Arduino, a low-cost and open-source I/O motherboard controller, was installed at the intersections and it receives input from Google data (through a remote server at UNSW). The main advantage of Arduino is its ability to load the experimental script on the motherboard’s memory and let it run without interfacing with computers or external software [21]. The Arduino controller was equipped with a mobile sim card with 3G internet connectivity to be able to communicate with the servers. Fig 2 shows the architecture of Crowdsourced Traffic Management System (CTMS) using Google data.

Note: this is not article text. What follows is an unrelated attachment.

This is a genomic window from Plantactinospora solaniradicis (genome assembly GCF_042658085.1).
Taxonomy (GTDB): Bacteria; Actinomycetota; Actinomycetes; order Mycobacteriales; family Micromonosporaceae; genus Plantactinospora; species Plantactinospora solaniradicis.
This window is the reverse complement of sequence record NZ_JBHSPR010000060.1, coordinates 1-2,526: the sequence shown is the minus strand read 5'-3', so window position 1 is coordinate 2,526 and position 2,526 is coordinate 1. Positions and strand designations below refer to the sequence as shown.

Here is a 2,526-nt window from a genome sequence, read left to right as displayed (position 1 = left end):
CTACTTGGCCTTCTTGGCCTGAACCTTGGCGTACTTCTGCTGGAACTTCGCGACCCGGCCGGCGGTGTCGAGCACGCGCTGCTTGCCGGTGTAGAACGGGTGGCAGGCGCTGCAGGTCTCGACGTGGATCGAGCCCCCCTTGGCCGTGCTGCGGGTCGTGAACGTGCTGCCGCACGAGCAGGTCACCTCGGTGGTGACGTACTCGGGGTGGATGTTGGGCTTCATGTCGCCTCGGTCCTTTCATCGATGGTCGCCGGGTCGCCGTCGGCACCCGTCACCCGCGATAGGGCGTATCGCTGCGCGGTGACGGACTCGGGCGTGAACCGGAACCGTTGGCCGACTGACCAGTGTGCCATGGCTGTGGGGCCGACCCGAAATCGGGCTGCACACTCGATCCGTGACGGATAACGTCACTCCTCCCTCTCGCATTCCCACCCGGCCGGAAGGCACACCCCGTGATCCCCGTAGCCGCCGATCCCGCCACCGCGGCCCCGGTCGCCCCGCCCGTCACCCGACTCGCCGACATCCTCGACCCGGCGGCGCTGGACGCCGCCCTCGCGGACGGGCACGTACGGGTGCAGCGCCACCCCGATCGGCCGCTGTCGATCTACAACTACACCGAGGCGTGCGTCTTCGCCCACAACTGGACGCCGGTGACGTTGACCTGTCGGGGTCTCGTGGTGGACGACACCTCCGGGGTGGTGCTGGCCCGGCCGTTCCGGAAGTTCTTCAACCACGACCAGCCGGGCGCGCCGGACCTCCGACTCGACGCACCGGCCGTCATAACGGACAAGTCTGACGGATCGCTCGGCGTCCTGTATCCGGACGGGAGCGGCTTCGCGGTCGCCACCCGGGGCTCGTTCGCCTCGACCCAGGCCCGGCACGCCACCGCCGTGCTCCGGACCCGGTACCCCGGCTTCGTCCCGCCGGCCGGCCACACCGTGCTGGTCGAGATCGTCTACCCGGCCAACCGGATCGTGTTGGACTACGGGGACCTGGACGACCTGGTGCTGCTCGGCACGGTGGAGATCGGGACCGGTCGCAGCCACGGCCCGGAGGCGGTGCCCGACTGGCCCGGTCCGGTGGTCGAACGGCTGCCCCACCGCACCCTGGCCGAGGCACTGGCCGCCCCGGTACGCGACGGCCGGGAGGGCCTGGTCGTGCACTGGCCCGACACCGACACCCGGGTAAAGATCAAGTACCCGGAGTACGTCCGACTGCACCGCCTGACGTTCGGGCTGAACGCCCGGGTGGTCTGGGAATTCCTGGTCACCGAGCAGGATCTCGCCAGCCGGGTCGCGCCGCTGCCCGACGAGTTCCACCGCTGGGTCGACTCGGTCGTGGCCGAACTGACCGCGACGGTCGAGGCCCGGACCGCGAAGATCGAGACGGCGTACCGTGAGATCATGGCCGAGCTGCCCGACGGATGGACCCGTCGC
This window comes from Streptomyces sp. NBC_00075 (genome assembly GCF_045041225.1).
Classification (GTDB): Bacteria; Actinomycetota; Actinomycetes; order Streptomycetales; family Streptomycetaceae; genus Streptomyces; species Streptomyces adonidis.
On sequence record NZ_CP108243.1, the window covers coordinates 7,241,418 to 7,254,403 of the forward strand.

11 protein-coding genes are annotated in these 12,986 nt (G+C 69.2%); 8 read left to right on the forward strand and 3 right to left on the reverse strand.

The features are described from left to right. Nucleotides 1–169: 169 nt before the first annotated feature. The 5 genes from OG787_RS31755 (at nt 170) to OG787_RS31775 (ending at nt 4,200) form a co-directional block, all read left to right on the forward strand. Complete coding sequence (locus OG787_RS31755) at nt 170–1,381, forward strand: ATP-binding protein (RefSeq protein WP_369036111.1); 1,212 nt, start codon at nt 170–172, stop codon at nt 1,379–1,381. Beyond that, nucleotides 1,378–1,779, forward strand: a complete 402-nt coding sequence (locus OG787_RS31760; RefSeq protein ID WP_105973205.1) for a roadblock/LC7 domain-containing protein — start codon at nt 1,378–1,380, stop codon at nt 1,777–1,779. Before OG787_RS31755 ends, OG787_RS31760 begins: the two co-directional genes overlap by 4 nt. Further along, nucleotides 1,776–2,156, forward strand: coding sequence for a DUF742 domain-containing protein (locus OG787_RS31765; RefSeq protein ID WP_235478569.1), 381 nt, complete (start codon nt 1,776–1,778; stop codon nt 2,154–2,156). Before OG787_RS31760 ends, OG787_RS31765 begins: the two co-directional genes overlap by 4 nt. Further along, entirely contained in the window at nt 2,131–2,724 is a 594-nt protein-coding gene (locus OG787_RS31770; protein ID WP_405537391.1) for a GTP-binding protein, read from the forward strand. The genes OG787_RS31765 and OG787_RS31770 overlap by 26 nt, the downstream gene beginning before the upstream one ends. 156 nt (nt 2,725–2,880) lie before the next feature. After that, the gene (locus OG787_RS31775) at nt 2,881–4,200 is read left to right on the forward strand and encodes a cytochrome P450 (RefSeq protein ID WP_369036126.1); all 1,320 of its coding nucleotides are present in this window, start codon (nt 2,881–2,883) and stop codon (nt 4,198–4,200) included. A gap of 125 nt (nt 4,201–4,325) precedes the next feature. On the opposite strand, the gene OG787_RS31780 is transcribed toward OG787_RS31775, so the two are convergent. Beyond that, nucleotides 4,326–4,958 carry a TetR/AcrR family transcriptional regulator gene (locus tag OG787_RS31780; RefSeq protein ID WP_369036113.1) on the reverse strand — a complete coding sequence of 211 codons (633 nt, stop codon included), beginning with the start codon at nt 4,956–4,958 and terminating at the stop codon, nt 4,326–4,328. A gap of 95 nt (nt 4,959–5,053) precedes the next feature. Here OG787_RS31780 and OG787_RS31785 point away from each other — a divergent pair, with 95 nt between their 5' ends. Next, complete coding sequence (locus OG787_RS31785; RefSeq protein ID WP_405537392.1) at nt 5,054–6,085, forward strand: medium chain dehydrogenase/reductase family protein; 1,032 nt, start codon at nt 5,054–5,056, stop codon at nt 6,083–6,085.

### Results

In this study, we used “approach-wise delay” to evaluate the effectiveness of the proposed crowdsourced adaptive signal system. Delay information for each movement was obtained through the Google Maps API. To evaluate the effectiveness of the proposed control strategy, a comparison was conducted between the testing and non-testing periods All data needed to replicate the findings are available at https://github.com/vvdixit/CrowdsourcedSignalEval. Fig 3 shows a sample of the observed delay measurements for one approach at an intersection. The sharp and frequent variations show significant responsiveness to real-time vehicle delays, which should be positively correlated with queue lengths. Therefore, Fig 3 indicates that the crowd-sourced data is likely a precise real-time measurement for use within pressure-based signal timings.